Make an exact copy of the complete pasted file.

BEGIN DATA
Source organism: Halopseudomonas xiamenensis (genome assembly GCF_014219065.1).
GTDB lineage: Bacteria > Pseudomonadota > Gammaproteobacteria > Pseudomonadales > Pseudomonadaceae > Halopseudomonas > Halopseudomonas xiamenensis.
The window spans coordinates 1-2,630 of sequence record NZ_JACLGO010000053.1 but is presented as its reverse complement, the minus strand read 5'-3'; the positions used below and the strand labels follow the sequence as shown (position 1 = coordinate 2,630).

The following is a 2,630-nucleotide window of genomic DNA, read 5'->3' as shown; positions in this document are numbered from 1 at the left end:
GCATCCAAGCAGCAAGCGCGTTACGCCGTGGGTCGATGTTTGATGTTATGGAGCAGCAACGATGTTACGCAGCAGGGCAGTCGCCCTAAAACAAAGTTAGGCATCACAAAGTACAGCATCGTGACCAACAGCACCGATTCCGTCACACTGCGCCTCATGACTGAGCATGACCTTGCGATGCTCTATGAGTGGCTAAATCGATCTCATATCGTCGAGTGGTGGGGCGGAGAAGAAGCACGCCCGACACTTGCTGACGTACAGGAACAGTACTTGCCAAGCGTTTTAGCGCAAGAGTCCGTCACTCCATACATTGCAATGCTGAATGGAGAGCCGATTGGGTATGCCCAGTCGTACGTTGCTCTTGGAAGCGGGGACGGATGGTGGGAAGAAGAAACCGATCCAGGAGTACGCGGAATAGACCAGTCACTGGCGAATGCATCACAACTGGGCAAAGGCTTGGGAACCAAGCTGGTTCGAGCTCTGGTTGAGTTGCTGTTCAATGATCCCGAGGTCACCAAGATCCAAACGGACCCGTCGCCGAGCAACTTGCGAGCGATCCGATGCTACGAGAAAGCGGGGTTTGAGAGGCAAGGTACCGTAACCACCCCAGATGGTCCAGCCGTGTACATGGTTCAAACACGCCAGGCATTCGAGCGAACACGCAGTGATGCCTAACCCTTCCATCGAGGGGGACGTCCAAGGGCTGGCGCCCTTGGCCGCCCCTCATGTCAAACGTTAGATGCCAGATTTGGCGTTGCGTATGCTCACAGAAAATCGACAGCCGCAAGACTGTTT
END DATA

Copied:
Source organism: Halopseudomonas xiamenensis (genome assembly GCF_014219065.1).
GTDB lineage: Bacteria > Pseudomonadota > Gammaproteobacteria > Pseudomonadales > Pseudomonadaceae > Halopseudomonas > Halopseudomonas xiamenensis.
The window spans coordinates 1-2,630 of sequence record NZ_JACLGO010000053.1 but is presented as its reverse complement, the minus strand read 5'-3'; the positions used below and the strand labels follow the sequence as shown (position 1 = coordinate 2,630).

The following is a 2,630-nucleotide window of genomic DNA, read 5'->3' as shown; positions in this document are numbered from 1 at the left end:
GCATCCAAGCAGCAAGCGCGTTACGCCGTGGGTCGATGTTTGATGTTATGGAGCAGCAACGATGTTACGCAGCAGGGCAGTCGCCCTAAAACAAAGTTAGGCATCACAAAGTACAGCATCGTGACCAACAGCACCGATTCCGTCACACTGCGCCTCATGACTGAGCATGACCTTGCGATGCTCTATGAGTGGCTAAATCGATCTCATATCGTCGAGTGGTGGGGCGGAGAAGAAGCACGCCCGACACTTGCTGACGTACAGGAACAGTACTTGCCAAGCGTTTTAGCGCAAGAGTCCGTCACTCCATACATTGCAATGCTGAATGGAGAGCCGATTGGGTATGCCCAGTCGTACGTTGCTCTTGGAAGCGGGGACGGATGGTGGGAAGAAGAAACCGATCCAGGAGTACGCGGAATAGACCAGTCACTGGCGAATGCATCACAACTGGGCAAAGGCTTGGGAACCAAGCTGGTTCGAGCTCTGGTTGAGTTGCTGTTCAATGATCCCGAGGTCACCAAGATCCAAACGGACCCGTCGCCGAGCAACTTGCGAGCGATCCGATGCTACGAGAAAGCGGGGTTTGAGAGGCAAGGTACCGTAACCACCCCAGATGGTCCAGCCGTGTACATGGTTCAAACACGCCAGGCATTCGAGCGAACACGCAGTGATGCCTAACCCTTCCATCGAGGGGGACGTCCAAGGGCTGGCGCCCTTGGCCGCCCCTCATGTCAAACGTTAGATGCCAGATTTGGCGTTGCGTATGCTCACAGAAAATCGACAGCCGCAAGACTGTTT